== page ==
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The CTF Model(s) used in EMAN2

This page describes CTF correction from a programmer's perspective. There is a theory page describing the theoretical underpinnings of the CTF correction method.

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UNDER CONSTRUCTION

Like other aspects of EMAN2, the CTF model infrastructure is extensible, though less so than the Processors, Reconstructors, etc. At present, there are 2 types of CTF instances in EMAN2: EMAN1Ctf and EMAN2Ctf. The EMAN1Ctf is provided for backwards compatibility, so if particles processed in EMAN1 are read into EMAN2, they will have a valid CTF definition in their header.

The new EMAN2 CTF model is defined as follows:

                float defocus;          // defocus in microns, positive underfocus
                float dfdiff;           // defocus difference for astigmatism, defocus is the major elliptical axis
                float dfang;            // angle of the major elliptical axis in degrees measured counterclockwise from x
                float bfactor;          // B-factor in 1/A^2 expressed using the x-ray convention (e^-B/4 s^2 in amplitude space) EMAN1 used E^-B s^2
                float ampcont;          // amplitude contrast as a percentage ie- this should be 10 for 10% amp contrast
                float voltage;          // microscope voltage in kV
                float cs;                       // Cs in mm
                float apix;                     // A/pix value used when generating 2D results
                float dsbg;                     // ds value for background and SNR
                vector<float> background;       // background intensity, 1 value per radial pixel (NX/2, corners ignored)
                vector<float> snr;                      // SNR, 1 value per radial pixel (NX/2, corners assumed 0)

Astigmatism is, at present, disabled/unused, but it is on my list of things to finalize just AFTER the workshop. You can certainly store the values for it there, but the generated curves won't contain it.

The parameters can be initialized as:

ctf=EMAN2Ctf()
ctf.from_dict("defocus":2.5,"voltage":300.0", ...)

- or -

ctf.defocus=2.5
ctf.voltage=300.0

In an EMData() object:

Make the image object:

img=EMData(256,256)

Make the ctf object:

ctf=EMAN2Ctf()

Assign parameters to the ctf object as follows:

ctf.from_dict({"defocus":2.5,"voltage":300.0", ...})

(The entire list of parameters is: defocus, bfactor,ampcont,apix,voltage,cs).

**NOTE that you have to set the ctf parameters ALL at once if you use ctf.from_dict; if you set one, by doing, for example, ctf.from_dict({'apix':4.4}), and do not specify the rest, they will be substituted with default values.

img.set_attr("ctf",ctf)

This image attribute can be archived in HDF and BDB format, but will be lost in other formats.

While these parameters can obviously be extracted from the CTF object itself, this is not the normal way of using these objects. Each Ctf object (other subclasses could be added) has two functions:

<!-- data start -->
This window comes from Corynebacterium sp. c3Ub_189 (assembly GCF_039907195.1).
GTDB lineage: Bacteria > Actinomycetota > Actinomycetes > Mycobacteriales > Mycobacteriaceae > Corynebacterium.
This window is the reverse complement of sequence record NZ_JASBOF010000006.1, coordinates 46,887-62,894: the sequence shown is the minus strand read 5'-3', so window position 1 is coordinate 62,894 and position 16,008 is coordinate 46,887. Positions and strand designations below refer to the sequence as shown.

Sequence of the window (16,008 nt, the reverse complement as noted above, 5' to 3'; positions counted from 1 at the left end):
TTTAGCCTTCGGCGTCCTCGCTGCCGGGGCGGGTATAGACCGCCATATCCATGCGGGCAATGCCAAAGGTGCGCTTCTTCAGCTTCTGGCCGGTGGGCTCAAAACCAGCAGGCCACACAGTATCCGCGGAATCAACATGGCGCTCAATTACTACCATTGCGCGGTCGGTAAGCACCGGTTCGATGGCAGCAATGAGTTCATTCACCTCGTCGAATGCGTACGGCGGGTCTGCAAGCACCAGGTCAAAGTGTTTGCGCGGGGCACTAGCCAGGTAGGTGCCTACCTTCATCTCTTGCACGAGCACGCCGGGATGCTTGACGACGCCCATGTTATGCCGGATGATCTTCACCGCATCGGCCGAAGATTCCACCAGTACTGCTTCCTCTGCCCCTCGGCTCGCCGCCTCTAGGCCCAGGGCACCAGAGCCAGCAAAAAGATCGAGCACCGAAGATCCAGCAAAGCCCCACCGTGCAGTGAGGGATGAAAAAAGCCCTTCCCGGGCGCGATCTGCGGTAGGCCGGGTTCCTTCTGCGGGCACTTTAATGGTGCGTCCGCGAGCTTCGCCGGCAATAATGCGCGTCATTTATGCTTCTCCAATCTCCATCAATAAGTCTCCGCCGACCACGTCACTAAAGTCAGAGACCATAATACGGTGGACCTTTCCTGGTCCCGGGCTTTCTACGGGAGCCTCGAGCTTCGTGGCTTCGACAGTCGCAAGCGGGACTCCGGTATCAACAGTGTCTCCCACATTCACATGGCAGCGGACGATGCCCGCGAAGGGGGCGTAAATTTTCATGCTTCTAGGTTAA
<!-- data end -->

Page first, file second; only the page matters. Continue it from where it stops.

vector < float >compute_1d(int size,float ds, CtfType type, XYData * struct_factor = 0);
                void compute_2d_complex(EMData * image, CtfType type, XYData * struct_factor = 0);

These functions return computed CTF-derived curves in 1-D or 2-D. In 1-D, specify the size of the returned array, and ds (the change in spatial frequency for each element, starting at 0 for the first). For 2-D you pass in a complex image of the desired dimensions, and its contents are replaced by the requested curve (in this case, the internal apix value is used to determine an appropriate ds). The struct_fact is not required for any current operations. CtfType is one of:

Ctf.CtfType.  -->
                        CTF_AMP,                        // ctf ampltidue only
                        CTF_SIGN,                       // ctf sign (+-1)
                        CTF_BACKGROUND,         // Background, no ctf oscillation
                        CTF_SNR,                        // Signal to noise ratio
                        CTF_WIENER_FILTER,      // Weiner Filter = 1/(1+1/snr)
                        CTF_TOTAL                       // AMP*AMP+NOISE

For example, to pad (oversample) an image, and perform phase flipping, one could:

                ctf=im1["ctf"]
                im1.clip_inplace(Region(-(ys2*(oversamp-1)/2),-(ys2*(oversamp-1)/2),ys,ys))             # pad in real-space
                fft1=im1.do_fft()
                flipim=fft1.copy()
                ctf.compute_2d_complex(flipim,Ctf.CtfType.CTF_SIGN)                                     # get a phase flipping map (this could/should be cached for multiple images)
                fft1.mult(flipim)                                                                       # flip phases
                out=fft1.do_ift()
                out["ctf"]=ctf
                out.clip_inplace(Region(int(ys2*(oversamp-1)/2.0),int(ys2*(oversamp-1)/2.0),ys2,ys2))   # unpad
                out.write_image(phaseflip,i)

EMAN2/CtfModel (last edited 2011-01-16 04:21:11 by jgalaz)